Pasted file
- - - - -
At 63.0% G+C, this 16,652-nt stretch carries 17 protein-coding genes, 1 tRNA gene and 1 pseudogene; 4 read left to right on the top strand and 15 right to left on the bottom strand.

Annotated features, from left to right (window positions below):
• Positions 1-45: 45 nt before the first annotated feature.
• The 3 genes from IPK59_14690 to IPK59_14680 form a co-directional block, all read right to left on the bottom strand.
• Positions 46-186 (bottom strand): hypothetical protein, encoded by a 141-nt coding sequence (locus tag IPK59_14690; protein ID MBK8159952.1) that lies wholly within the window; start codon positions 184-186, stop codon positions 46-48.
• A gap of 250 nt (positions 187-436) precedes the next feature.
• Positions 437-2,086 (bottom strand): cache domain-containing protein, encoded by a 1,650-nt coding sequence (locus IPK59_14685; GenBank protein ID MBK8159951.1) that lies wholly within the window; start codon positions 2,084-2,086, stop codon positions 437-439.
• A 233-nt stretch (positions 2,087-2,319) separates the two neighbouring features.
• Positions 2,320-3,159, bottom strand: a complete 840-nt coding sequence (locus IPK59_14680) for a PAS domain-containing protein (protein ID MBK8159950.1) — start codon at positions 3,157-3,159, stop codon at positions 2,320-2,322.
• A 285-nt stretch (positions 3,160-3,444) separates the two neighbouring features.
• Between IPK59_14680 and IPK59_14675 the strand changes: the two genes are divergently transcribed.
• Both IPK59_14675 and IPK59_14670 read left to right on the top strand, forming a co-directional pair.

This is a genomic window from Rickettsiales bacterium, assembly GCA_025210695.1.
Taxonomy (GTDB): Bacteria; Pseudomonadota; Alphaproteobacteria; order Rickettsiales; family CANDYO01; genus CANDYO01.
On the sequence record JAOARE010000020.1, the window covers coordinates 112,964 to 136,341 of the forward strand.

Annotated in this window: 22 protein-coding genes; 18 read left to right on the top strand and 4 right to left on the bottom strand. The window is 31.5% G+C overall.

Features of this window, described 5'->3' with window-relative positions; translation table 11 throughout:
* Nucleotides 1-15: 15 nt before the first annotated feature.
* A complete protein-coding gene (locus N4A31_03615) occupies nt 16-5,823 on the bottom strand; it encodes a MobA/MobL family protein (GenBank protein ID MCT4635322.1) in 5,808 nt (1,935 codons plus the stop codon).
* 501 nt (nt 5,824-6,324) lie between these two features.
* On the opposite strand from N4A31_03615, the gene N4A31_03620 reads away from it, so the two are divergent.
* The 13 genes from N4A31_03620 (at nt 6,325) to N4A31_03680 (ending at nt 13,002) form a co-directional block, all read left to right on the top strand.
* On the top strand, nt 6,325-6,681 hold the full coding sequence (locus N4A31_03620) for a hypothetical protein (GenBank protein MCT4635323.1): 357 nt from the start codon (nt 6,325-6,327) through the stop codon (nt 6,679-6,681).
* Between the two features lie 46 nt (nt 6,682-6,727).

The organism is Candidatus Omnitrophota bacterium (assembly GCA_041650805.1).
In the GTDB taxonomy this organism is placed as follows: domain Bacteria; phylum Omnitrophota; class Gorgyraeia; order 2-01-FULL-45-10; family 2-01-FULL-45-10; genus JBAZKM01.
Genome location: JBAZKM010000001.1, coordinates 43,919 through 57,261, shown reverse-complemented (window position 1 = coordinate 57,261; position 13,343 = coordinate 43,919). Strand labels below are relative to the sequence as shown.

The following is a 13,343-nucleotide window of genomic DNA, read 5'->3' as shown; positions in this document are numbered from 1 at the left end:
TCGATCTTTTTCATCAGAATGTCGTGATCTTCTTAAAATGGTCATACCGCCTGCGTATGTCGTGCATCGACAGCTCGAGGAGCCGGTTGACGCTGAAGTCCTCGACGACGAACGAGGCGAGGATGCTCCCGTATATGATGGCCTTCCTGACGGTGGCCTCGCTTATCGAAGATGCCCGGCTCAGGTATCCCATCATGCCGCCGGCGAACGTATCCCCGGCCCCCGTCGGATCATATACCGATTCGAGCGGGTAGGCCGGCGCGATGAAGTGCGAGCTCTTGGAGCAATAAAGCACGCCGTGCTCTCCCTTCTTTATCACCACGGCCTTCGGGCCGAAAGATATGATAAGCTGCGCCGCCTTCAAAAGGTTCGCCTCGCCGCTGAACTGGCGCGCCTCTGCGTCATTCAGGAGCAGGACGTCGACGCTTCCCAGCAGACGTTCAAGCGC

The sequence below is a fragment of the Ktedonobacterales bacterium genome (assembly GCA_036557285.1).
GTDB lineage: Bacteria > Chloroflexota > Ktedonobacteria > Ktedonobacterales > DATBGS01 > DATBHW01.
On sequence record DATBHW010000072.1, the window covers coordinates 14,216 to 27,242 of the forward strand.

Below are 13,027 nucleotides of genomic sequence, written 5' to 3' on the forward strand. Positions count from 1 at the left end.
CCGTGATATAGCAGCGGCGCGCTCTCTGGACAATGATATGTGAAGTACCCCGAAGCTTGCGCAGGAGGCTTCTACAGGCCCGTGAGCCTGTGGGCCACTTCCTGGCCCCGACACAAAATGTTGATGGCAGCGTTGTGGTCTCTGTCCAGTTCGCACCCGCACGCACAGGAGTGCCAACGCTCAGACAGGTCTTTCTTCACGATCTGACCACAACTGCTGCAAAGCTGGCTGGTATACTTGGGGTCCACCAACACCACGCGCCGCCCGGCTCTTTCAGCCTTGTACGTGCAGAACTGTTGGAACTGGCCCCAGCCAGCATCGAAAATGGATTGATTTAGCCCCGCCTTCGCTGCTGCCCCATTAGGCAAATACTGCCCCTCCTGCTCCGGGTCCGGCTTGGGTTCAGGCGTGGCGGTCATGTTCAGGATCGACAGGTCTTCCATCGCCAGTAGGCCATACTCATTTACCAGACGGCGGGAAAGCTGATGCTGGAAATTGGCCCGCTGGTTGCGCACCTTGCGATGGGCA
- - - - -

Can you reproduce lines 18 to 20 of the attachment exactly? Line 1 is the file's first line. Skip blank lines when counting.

* Nucleotides 1-15: 15 nt before the first annotated feature.
* A complete protein-coding gene (locus N4A31_03615) occupies nt 16-5,823 on the bottom strand; it encodes a MobA/MobL family protein (GenBank protein ID MCT4635322.1) in 5,808 nt (1,935 codons plus the stop codon).
* 501 nt (nt 5,824-6,324) lie between these two features.